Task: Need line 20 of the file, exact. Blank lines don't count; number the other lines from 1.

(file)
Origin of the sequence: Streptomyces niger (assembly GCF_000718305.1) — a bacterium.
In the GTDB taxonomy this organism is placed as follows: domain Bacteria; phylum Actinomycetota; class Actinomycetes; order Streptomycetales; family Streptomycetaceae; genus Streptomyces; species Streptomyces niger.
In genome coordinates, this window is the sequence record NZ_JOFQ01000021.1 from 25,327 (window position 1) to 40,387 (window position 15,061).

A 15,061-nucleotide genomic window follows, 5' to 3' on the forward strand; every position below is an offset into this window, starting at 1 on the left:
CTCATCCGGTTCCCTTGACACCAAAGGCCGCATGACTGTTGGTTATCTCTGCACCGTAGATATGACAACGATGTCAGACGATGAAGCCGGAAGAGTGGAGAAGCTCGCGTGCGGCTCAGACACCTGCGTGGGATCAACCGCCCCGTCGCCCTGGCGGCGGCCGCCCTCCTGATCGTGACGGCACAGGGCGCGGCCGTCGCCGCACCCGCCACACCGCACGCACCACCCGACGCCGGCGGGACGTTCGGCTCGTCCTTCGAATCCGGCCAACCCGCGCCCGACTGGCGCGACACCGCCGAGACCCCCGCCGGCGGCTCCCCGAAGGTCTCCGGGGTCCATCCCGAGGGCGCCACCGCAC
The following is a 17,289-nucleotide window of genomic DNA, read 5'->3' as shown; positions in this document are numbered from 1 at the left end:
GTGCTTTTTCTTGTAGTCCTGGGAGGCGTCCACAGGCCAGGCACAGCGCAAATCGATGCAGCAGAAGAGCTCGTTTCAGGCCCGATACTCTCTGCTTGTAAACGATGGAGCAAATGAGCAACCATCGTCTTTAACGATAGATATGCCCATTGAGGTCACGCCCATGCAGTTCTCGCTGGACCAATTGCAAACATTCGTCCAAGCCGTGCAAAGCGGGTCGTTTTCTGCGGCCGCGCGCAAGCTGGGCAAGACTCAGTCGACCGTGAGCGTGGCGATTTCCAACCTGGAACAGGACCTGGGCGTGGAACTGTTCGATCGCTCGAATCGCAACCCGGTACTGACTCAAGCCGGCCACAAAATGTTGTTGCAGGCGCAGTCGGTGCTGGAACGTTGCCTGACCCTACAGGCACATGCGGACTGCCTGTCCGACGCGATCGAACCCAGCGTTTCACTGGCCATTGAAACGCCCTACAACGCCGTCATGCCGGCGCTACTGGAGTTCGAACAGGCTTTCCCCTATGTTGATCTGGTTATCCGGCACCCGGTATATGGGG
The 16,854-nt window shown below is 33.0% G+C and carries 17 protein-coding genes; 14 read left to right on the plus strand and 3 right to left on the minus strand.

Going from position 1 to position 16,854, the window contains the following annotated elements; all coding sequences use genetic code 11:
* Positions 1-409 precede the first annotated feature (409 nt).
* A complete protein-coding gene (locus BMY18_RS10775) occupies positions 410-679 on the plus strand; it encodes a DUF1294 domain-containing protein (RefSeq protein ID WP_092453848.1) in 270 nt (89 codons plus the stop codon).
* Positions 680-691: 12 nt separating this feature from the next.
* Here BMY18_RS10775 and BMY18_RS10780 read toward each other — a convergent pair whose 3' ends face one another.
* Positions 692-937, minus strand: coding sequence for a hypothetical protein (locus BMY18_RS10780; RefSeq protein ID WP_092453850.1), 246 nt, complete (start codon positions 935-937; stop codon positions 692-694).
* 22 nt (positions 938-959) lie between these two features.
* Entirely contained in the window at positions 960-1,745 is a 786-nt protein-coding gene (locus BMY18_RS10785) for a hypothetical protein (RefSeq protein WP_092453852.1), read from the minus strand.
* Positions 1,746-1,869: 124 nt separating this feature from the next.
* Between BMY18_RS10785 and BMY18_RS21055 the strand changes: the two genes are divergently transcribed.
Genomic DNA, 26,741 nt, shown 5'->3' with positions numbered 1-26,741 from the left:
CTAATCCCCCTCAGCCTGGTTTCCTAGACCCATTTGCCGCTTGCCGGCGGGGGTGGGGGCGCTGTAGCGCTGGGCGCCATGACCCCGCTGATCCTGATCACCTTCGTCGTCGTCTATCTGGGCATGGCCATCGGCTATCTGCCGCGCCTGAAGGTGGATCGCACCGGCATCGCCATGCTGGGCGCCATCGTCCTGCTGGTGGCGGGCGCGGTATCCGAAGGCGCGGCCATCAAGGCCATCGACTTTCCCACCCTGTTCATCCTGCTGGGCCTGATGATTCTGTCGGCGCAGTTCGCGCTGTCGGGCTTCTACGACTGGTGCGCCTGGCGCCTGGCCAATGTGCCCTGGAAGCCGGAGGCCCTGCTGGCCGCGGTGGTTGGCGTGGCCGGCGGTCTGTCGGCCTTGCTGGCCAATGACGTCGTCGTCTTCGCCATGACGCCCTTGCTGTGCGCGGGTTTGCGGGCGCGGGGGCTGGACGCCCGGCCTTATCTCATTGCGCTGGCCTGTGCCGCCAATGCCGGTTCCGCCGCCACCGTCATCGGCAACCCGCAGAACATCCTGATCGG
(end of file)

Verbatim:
CTAATCCCCCTCAGCCTGGTTTCCTAGACCCATTTGCCGCTTGCCGGCGGGGGTGGGGGCGCTGTAGCGCTGGGCGCCATGACCCCGCTGATCCTGATCACCTTCGTCGTCGTCTATCTGGGCATGGCCATCGGCTATCTGCCGCGCCTGAAGGTGGATCGCACCGGCATCGCCATGCTGGGCGCCATCGTCCTGCTGGTGGCGGGCGCGGTATCCGAAGGCGCGGCCATCAAGGCCATCGACTTTCCCACCCTGTTCATCCTGCTGGGCCTGATGATTCTGTCGGCGCAGTTCGCGCTGTCGGGCTTCTACGACTGGTGCGCCTGGCGCCTGGCCAATGTGCCCTGGAAGCCGGAGGCCCTGCTGGCCGCGGTGGTTGGCGTGGCCGGCGGTCTGTCGGCCTTGCTGGCCAATGACGTCGTCGTCTTCGCCATGACGCCCTTGCTGTGCGCGGGTTTGCGGGCGCGGGGGCTGGACGCCCGGCCTTATCTCATTGCGCTGGCCTGTGCCGCCAATGCCGGTTCCGCCGCCACCGTCATCGGCAACCCGCAGAACATCCTGATCGG